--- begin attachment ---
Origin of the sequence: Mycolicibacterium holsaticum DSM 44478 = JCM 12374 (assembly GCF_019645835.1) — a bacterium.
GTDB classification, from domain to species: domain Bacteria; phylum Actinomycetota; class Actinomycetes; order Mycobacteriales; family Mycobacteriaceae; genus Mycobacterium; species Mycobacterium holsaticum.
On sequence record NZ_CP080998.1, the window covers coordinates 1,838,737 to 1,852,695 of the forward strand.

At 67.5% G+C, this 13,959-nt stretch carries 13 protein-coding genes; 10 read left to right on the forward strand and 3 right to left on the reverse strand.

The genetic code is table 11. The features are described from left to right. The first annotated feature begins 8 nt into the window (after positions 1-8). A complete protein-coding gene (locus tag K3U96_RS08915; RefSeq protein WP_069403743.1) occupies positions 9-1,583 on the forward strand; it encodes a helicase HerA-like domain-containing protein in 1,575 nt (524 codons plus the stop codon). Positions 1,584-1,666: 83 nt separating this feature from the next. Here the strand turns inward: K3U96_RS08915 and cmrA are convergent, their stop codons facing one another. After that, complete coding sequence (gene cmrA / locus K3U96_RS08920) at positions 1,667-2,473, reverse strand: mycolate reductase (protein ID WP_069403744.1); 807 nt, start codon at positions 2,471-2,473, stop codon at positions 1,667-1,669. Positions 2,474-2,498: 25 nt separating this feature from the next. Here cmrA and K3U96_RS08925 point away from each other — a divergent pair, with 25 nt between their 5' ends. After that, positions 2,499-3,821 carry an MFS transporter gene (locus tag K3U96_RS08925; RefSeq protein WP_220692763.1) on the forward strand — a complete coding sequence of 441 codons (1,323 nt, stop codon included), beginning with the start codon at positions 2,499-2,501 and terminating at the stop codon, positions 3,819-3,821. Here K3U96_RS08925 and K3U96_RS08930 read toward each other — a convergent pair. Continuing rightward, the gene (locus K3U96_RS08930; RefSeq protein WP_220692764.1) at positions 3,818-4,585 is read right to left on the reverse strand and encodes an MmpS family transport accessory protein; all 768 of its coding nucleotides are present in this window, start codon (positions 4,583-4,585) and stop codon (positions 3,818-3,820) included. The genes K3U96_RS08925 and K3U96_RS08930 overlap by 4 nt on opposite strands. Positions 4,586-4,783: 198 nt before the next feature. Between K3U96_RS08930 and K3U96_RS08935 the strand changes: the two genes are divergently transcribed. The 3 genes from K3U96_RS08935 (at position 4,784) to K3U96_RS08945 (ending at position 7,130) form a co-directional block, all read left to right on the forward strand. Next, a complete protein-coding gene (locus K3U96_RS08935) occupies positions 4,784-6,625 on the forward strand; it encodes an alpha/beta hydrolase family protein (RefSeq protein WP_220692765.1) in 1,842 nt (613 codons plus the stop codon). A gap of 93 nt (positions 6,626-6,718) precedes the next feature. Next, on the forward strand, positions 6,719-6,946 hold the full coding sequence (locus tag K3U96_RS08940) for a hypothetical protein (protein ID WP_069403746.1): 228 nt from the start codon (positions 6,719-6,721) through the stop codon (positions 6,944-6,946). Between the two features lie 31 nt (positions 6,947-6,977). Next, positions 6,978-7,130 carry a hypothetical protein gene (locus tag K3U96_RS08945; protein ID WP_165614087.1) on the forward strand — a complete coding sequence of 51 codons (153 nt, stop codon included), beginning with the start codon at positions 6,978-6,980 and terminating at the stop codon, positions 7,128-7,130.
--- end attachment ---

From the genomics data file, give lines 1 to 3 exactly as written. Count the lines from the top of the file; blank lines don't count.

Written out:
Origin of the sequence: Mycolicibacterium holsaticum DSM 44478 = JCM 12374 (assembly GCF_019645835.1) — a bacterium.
GTDB classification, from domain to species: domain Bacteria; phylum Actinomycetota; class Actinomycetes; order Mycobacteriales; family Mycobacteriaceae; genus Mycobacterium; species Mycobacterium holsaticum.
On sequence record NZ_CP080998.1, the window covers coordinates 1,838,737 to 1,852,695 of the forward strand.